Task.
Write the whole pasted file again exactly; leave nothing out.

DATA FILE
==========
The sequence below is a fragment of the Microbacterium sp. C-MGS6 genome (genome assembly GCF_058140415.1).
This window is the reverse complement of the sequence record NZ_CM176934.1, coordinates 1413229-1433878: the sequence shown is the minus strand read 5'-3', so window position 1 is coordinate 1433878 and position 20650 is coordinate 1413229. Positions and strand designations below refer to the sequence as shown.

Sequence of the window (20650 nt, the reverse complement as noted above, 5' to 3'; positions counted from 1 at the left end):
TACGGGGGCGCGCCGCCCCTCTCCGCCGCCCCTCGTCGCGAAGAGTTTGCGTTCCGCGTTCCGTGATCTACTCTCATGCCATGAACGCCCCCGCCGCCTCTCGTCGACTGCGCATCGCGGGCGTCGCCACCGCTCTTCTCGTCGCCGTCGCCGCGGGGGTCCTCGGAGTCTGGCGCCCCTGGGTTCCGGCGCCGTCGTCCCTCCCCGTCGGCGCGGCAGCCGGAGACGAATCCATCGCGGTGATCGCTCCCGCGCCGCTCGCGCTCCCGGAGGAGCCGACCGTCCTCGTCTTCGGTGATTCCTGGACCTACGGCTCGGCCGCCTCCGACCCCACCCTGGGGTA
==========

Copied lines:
The sequence below is a fragment of the Microbacterium sp. C-MGS6 genome (genome assembly GCF_058140415.1).
This window is the reverse complement of the sequence record NZ_CM176934.1, coordinates 1413229-1433878: the sequence shown is the minus strand read 5'-3', so window position 1 is coordinate 1433878 and position 20650 is coordinate 1413229. Positions and strand designations below refer to the sequence as shown.

Sequence of the window (20650 nt, the reverse complement as noted above, 5' to 3'; positions counted from 1 at the left end):
TACGGGGGCGCGCCGCCCCTCTCCGCCGCCCCTCGTCGCGAAGAGTTTGCGTTCCGCGTTCCGTGATCTACTCTCATGCCATGAACGCCCCCGCCGCCTCTCGTCGACTGCGCATCGCGGGCGTCGCCACCGCTCTTCTCGTCGCCGTCGCCGCGGGGGTCCTCGGAGTCTGGCGCCCCTGGGTTCCGGCGCCGTCGTCCCTCCCCGTCGGCGCGGCAGCCGGAGACGAATCCATCGCGGTGATCGCTCCCGCGCCGCTCGCGCTCCCGGAGGAGCCGACCGTCCTCGTCTTCGGTGATTCCTGGACCTACGGCTCGGCCGCCTCCGACCCCACCCTGGGGTA